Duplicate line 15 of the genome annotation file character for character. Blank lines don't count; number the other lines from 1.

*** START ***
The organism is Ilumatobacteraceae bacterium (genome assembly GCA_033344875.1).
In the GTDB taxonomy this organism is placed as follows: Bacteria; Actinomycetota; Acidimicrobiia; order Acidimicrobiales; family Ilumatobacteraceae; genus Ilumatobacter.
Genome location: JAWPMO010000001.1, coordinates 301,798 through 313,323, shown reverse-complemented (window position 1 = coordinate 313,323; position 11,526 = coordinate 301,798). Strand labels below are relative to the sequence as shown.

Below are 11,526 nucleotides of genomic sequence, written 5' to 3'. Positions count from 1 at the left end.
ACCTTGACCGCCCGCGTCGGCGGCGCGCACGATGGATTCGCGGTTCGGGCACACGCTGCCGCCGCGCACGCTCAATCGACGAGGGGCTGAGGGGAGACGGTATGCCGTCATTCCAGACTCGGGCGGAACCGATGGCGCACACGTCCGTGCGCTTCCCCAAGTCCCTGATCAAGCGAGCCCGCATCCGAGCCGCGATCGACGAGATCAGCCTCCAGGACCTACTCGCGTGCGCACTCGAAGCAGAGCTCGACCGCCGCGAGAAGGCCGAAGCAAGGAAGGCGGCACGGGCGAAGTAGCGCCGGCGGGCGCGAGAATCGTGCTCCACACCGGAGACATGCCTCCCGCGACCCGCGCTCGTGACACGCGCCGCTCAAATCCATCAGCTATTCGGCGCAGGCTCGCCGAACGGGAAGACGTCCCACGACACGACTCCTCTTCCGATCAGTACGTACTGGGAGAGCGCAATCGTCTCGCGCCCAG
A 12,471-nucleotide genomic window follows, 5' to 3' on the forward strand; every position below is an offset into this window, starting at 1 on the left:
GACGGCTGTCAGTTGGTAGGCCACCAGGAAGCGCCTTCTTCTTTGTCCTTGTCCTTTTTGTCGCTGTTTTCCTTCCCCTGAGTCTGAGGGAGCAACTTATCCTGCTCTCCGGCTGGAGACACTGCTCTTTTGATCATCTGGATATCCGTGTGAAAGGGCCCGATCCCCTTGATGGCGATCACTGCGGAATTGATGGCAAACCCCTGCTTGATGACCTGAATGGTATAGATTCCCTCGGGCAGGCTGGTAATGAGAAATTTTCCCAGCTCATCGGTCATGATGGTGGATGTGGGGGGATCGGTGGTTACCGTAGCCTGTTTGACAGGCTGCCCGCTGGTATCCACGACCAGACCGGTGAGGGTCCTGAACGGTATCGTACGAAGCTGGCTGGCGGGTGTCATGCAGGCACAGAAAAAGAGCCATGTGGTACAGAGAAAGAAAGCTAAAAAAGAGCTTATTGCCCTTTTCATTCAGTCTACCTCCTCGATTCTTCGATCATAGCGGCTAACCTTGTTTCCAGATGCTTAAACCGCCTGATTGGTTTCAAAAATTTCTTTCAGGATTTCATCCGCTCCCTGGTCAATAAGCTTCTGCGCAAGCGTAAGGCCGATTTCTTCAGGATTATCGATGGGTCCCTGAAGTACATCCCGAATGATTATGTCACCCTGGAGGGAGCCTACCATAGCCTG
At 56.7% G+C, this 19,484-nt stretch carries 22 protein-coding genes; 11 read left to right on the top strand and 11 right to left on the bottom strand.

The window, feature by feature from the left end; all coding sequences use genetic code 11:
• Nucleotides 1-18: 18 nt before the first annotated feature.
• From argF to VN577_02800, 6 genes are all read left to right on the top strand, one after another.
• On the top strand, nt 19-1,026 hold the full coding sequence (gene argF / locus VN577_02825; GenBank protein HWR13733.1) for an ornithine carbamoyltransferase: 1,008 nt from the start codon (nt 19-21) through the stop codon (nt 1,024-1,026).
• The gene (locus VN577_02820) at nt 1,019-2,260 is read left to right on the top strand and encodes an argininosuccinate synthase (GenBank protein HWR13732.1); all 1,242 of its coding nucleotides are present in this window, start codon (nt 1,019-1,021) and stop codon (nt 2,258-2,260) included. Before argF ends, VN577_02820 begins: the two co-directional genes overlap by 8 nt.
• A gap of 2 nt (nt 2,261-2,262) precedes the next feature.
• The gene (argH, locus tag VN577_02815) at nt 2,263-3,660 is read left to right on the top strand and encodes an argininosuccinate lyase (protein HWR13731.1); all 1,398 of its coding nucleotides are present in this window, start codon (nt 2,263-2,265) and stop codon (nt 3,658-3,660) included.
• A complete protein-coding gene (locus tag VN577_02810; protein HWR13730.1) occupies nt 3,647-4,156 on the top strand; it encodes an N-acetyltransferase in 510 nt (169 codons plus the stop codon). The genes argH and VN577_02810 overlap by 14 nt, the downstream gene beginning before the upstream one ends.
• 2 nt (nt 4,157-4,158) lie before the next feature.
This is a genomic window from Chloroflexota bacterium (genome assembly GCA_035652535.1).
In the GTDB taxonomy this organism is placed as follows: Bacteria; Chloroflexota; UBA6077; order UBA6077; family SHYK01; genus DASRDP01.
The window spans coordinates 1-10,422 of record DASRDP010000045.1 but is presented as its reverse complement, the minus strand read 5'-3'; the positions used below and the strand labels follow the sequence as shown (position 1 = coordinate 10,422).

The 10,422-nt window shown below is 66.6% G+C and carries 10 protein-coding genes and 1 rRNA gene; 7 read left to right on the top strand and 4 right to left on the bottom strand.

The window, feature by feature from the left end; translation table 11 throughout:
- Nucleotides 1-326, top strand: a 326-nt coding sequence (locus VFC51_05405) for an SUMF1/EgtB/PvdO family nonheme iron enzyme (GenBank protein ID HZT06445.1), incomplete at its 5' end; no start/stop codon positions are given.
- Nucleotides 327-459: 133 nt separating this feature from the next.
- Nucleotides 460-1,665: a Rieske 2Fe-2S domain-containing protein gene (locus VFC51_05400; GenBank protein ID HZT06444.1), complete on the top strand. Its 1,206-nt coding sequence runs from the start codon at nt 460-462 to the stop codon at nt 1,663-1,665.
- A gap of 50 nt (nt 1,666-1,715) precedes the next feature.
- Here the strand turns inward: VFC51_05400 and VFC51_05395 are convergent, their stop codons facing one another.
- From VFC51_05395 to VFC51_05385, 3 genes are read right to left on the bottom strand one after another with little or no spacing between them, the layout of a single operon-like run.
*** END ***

• The gene (argH, locus tag VN577_02815) at nt 2,263-3,660 is read left to right on the top strand and encodes an argininosuccinate lyase (protein HWR13731.1); all 1,398 of its coding nucleotides are present in this window, start codon (nt 2,263-2,265) and stop codon (nt 3,658-3,660) included.